Dr Donald Cameron (OXLEY, QUEENSLAND) - What about the Attorney-General?


Mr Clyde Cameron (HINDMARSH, SOUTH AUSTRALIA) - Leaving out the Attorney-General, of course, the honorable member for Griffith would be easily the most outstanding legal brain in the Government's ranks.

The Attorney-General can now see the great injustice that can be done to young fellows in New South Wales and Victoria. When we turn to Tasmania, we find that the same sort of thing can happen there, because there is no limitation. A boy of seventeen could in theory be in the position of having committed two offences against State law and could be liable if he commits a third offence, this time under Commonwealth law, to be sent to prison during the pleasure of the Governor-General. This means that he can be imprisoned until such time as the Governor-General decides to allow him to be released. The GovernorGeneral is permitted to keep the lad in prison for the term of his natural life if he so desires. Surely this is an inhuman approach to young men in their tender years - mere boys of seventeen, eighteen, nineteen or twenty. At that age, they are only babies, figuratively speaking, and they are to be put in a position in which they can be sent to goal for life because the third offence, if they commit a third offence, happens to be an offence against Commonwealth law, whereas, if they lived in New South Wales or Victoria they could not be sent to gaol for life as habitual criminals if the third offence was an offence against State law, until they were 25 years of age. That age, as a minimum, is reasonable enough. I suggest to the AttorneyGeneral that boys of eighteen and nineteen are mere children. At that age, they are nothing more than boys, and they should not be sent to gaol for life simply because they have committed a third offence which happens to be an offence against Commonwealth instead of State law.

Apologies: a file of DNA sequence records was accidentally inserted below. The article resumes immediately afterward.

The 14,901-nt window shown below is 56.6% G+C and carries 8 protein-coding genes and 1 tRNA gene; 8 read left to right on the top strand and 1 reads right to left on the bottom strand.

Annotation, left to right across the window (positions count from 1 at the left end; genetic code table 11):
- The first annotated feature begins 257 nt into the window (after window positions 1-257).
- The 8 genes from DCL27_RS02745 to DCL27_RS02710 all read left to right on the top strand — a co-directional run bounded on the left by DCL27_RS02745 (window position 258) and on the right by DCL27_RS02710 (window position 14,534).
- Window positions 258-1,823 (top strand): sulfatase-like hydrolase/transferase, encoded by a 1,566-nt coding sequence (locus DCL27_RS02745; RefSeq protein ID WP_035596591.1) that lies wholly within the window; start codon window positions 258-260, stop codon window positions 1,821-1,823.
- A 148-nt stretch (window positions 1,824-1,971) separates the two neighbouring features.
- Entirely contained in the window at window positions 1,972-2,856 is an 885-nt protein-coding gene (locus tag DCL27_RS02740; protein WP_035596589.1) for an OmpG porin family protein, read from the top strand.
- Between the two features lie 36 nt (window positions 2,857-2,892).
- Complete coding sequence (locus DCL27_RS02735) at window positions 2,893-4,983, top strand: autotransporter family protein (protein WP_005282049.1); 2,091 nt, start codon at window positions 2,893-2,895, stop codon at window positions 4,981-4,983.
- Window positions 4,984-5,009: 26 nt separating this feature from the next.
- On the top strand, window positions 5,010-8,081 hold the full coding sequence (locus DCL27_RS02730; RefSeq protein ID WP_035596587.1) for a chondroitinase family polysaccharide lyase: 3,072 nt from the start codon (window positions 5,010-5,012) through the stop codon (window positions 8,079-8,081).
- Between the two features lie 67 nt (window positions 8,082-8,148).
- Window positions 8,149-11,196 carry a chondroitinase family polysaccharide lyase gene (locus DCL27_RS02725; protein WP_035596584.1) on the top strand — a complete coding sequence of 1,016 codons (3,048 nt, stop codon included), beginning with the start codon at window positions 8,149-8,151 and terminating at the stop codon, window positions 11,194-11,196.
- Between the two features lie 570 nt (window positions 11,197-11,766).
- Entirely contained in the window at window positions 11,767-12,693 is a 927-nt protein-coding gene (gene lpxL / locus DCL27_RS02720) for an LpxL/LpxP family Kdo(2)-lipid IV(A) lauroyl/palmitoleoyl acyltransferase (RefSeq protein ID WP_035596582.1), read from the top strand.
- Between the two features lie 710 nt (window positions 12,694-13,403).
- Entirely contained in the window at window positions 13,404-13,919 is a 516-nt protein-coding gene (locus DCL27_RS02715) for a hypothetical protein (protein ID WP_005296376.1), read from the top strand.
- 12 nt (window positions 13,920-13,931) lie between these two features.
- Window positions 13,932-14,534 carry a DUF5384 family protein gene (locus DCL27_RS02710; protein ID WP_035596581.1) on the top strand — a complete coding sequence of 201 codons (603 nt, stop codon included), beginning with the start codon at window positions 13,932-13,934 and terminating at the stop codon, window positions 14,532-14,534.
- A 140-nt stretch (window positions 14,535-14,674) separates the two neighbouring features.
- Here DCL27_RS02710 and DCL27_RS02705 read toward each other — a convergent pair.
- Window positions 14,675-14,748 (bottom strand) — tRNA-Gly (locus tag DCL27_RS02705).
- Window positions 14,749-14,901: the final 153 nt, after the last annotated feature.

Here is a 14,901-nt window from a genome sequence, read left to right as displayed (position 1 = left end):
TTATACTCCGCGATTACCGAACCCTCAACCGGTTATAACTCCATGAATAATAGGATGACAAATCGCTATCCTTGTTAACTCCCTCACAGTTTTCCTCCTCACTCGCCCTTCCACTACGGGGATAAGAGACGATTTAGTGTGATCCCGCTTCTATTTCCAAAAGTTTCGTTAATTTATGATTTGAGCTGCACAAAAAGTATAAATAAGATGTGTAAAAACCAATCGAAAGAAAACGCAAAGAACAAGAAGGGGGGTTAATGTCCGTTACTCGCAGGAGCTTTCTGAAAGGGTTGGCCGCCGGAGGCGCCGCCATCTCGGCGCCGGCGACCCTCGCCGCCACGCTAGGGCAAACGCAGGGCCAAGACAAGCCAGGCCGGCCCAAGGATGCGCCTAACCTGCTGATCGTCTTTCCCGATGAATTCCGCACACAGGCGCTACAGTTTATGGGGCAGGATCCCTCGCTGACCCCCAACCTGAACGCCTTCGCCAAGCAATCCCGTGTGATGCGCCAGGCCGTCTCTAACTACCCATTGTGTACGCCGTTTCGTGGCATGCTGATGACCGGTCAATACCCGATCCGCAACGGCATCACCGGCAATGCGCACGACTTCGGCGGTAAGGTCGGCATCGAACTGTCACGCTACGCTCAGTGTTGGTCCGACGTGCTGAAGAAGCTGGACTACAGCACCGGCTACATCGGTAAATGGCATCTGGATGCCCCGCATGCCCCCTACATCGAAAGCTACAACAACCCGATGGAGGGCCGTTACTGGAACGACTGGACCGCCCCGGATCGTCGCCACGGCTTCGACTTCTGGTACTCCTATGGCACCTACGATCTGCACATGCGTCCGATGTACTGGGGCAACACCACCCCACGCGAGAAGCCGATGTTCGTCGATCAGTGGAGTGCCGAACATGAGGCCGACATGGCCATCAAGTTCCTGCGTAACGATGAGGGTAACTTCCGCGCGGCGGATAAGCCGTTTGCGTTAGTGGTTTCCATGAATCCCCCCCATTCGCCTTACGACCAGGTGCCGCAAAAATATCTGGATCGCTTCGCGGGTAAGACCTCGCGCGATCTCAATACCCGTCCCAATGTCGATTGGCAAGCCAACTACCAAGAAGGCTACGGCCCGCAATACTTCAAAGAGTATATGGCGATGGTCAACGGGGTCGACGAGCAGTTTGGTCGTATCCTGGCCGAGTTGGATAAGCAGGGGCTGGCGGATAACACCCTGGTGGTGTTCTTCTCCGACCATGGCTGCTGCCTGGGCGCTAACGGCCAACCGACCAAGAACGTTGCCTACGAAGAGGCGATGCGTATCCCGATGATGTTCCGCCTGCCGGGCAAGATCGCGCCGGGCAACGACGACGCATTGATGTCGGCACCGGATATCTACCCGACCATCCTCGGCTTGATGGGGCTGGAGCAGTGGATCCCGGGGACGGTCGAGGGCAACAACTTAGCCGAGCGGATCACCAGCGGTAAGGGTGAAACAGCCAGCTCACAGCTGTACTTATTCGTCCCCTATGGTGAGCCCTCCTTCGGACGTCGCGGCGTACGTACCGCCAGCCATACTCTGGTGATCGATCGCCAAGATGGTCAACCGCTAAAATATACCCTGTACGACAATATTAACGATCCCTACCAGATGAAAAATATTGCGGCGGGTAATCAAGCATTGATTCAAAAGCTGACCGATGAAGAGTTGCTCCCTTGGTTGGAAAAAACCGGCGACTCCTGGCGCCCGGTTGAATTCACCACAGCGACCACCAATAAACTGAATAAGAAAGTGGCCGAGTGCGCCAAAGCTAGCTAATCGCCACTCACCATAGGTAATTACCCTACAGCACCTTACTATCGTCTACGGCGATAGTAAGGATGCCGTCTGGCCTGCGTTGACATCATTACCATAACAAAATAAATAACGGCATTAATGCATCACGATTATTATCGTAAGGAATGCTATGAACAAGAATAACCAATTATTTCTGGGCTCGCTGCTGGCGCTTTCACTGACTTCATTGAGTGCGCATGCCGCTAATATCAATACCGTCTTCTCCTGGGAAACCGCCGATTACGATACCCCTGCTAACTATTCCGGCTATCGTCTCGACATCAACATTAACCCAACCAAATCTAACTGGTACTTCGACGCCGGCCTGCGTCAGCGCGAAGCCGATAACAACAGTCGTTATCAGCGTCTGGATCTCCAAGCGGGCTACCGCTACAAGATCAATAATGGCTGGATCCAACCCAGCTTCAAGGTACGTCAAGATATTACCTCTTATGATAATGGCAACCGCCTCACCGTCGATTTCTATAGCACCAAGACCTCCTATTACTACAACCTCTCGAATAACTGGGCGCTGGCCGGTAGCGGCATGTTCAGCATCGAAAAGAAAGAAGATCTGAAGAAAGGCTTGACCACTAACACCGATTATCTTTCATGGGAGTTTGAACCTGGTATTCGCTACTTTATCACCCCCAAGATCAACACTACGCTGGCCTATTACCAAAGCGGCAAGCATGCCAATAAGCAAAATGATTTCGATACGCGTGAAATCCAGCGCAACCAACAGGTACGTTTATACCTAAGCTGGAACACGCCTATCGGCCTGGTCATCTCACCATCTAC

I ask the Attorney-General to make a name for himself and to surprise every one by saying, " Having heard tile excellent arguments put up by the honorable member for Hindmarsh and other Opposition members, I have now decided to alter the bill as drafted in respect of this question ". I ask him to provide in this measure, as has been done in the Matrimonial Causes Act, and as is being done in the Marriage Bill, for uniformity throughout Australia, so that regardless of the State in which a man lives, if he commits an offence against Commonwealth law, he will be treated the same as is a person in any other State who commits an offence which is indictable under the same law. A boy in New South Wales should be treated the same as is a boy in Tasmania. The Attorney-General has excellent draftsmen, and I can tell by the expressions of satisfaction on their faces that they already have a draft of a clause which they can produce and which will meet this situation admirably. So 1 ask that the matter be reconsidered. Let the Attorney-General show his independence of public opinion and of these silly, stupid, little articles in the newspapers which describe him as being weak every time he accepts an Opposition amendment. I ask him to accept this one. Let him do something for humanity and not worry about what the newspapers may say about his action.